“THE AVIARY” by Kathleen O’Dell, September 2011, Alfred A. Knopf, 339 pages, hardcover $15.99.
One sunny day in southern California, Kathleen O’Dell was walking her dog when the cacophony of birds stopped her in her tracks. Curiosity pulled her to a gap in the nearby hedge, through which she spied a great metal cage, an aviary full of tropical birds.
In days to follow, each time she walked by the birds’ home, the backyard of a grand old-fashioned estate, her imagination would go wild with stories. And from these fantastical imaginings she wrote “The Aviary,” an enchanting historical fiction set in coastal Maine.
“The Aviary,” released in hardcover in September, follows 13-year-old Clara, a girl who has obediently stayed at home for her entire childhood because of her fragile health. But things begin to change as the birds in the aviary start to call out to her and mysteries unfold.
“There’s one place you go when you’re writing,” said O’Dell. “The great thing about the whole writing process to me is that you don’t just go there when you’re writing. You can get stuck there.”
Inside an old mansion in the 1850s, Clara’s world consists of her mother (who is the caretaker), the cook and the old, kind widow who owns the vast property. But Clara starts to realize her strength when encouraged by her first true friend and ghosts (of sorts) from a time when the mansion was teeming with life.
O’Dell, author of the contemporary Agnes Parker series, learned about what children enjoy reading from years working at a public school library, and from listening to her own children. Whenever a child would latch onto a book, she would become excited with them.
Historical fiction is a new genre for O’Dell, but she said everything about the challenge was enjoyable. To learn how her characters might talk, she read literature from the turn of the century, such as novels by Edith Wharton and lesser-known tales on gutenberg.org, a free online collection of books nearly lost to time.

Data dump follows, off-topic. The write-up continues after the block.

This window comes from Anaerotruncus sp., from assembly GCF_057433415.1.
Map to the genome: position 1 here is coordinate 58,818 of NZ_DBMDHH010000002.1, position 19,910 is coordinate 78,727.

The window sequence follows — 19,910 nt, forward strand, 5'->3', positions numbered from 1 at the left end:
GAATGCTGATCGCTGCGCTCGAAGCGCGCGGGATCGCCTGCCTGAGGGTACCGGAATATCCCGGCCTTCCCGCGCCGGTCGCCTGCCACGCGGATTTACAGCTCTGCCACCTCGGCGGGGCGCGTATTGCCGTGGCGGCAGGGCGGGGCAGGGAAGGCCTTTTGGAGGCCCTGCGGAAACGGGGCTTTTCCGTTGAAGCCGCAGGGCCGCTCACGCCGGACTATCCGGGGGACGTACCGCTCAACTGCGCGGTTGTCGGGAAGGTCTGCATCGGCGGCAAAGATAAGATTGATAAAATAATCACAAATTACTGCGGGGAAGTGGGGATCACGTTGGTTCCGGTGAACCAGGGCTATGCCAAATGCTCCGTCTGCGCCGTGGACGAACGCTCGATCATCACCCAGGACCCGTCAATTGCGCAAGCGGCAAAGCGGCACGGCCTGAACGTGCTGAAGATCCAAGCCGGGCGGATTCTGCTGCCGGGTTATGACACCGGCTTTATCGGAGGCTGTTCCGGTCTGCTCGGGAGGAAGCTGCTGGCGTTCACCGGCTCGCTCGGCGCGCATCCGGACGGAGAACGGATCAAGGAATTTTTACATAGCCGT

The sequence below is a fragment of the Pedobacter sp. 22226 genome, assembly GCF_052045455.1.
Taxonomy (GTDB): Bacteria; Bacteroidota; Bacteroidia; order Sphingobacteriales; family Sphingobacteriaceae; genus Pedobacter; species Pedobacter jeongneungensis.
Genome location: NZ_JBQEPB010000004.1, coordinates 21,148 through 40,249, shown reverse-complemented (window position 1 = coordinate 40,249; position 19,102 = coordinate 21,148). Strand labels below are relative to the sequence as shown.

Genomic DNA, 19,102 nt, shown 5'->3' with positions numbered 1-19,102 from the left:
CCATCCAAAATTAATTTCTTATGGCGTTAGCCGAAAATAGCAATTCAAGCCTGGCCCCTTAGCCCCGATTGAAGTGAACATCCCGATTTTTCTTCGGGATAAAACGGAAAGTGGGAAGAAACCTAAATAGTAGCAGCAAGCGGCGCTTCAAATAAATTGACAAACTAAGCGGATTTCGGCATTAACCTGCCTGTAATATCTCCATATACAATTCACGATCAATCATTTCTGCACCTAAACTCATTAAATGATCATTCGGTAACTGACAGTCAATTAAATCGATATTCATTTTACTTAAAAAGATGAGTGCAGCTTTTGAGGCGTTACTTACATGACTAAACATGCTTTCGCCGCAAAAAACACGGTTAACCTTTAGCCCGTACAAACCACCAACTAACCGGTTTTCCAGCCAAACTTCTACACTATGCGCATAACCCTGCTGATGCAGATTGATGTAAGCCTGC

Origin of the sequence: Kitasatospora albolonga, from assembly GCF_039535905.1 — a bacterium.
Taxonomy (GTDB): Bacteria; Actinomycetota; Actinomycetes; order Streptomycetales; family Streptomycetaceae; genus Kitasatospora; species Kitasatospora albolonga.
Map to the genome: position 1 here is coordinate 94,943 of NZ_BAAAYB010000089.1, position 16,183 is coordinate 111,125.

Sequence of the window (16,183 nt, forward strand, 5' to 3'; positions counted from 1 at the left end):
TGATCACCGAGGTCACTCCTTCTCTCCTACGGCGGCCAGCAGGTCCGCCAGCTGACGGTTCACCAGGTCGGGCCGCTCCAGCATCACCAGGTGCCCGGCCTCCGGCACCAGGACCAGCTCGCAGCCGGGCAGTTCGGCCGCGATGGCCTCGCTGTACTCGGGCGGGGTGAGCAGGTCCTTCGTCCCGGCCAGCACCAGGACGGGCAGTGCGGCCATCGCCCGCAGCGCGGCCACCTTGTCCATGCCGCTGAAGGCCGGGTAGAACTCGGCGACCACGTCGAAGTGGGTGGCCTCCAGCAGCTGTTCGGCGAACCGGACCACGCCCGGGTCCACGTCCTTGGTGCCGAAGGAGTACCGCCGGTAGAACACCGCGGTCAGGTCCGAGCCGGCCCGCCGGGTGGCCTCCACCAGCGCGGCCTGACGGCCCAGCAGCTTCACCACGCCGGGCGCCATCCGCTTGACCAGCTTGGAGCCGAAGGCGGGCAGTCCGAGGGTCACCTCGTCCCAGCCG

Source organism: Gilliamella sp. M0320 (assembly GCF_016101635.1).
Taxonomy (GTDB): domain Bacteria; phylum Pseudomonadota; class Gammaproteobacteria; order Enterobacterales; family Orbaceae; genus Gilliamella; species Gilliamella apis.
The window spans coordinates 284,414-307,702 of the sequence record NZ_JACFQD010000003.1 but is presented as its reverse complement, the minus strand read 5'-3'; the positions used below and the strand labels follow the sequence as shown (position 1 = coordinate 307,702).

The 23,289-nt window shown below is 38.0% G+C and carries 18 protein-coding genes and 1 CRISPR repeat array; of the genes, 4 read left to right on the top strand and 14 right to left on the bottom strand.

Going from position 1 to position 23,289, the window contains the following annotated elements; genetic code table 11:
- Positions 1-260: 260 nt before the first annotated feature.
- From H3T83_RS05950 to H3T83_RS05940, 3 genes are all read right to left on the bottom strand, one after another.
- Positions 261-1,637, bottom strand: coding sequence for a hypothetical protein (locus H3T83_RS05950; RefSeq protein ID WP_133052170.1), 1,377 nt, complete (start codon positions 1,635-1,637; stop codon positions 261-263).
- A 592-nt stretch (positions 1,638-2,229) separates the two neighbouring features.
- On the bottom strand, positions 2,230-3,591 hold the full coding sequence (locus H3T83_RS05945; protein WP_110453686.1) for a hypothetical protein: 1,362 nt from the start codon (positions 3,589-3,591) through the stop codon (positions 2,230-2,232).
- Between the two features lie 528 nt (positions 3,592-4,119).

“I thought it was the perfect tale, sort of a Gothic story, a spooky story — of course, it didn’t call for a southern California setting,” said O’Dell.
O’Dell came up with the story’s fictional Maine town from a childhood friend, Carla, who used to live in Bar Harbor. O’Dell, originally from Portland, Oregon, has never been to Maine, though she hopes to visit some day. Her research took the form of online photos of coastal towns, maps of the state’s terrain and websites on Maine history.
“I was looking for ports and harbors and places ships could come in, and I was kind of amazed at how forbidding a lot of the shoreline is. The little safe harbors are few and far between,” she said.
Much of the book takes place inside the mansion, Clara’s domain, and only a few parts of Maine come into play, such as an old cemetery, the small islands off Bar Harbor and the town’s New England architecture. But it is in the mansion where all of the magic takes place.
“I’ve heard a lot that it reminds people of ‘The Secret Garden,’ which I haven’t read,” said O’Dell.
In fact, it’s “The Wolves of Willoughby Chase” by Joan Aiken that most inspired “The Aviary,” because it too is a tale about two young female heroes bound by friendship.
“I think we have such a need for connection, and I found that through my entire life, I’ve held on to so many old friendships,” O’Dell said. “There is no one like a person’s best friend, their co-conspirator, the person who sympathizes with you.”
O’Dell has written books outside or in a study, but this book she wrote in the kitchen, and she can’t explain why. Once she starts writing, it doesn’t matter much where she is. The story sweeps her away.
“When I got back there in my mind, living in the turn of the century, I really didn’t want to leave,” O’Dell said. “I realize that we live in an era that really can’t be beat in a lot of ways, but I became enraptured with it.
“It was really hard. I’ve never had writer’s block, but after I finished this book, it was really difficult to get started on another book,” she said. “I wanted to stay there, but I had to move on.”
This spring, after writing the novel, O’Dell noticed a flock of wild parrots screeching in the woods surrounding her home. When she approached them, they gnawed bark off the olive trees and threw scraps down at her, reminding her of the mischievous birds in “The Aviary.” While gazing at their green and red feathers, she said she was drawn back to the fictional Maine mansion, endearing Clara and the magic of her imagination.
For information, visit kathleenodell.com.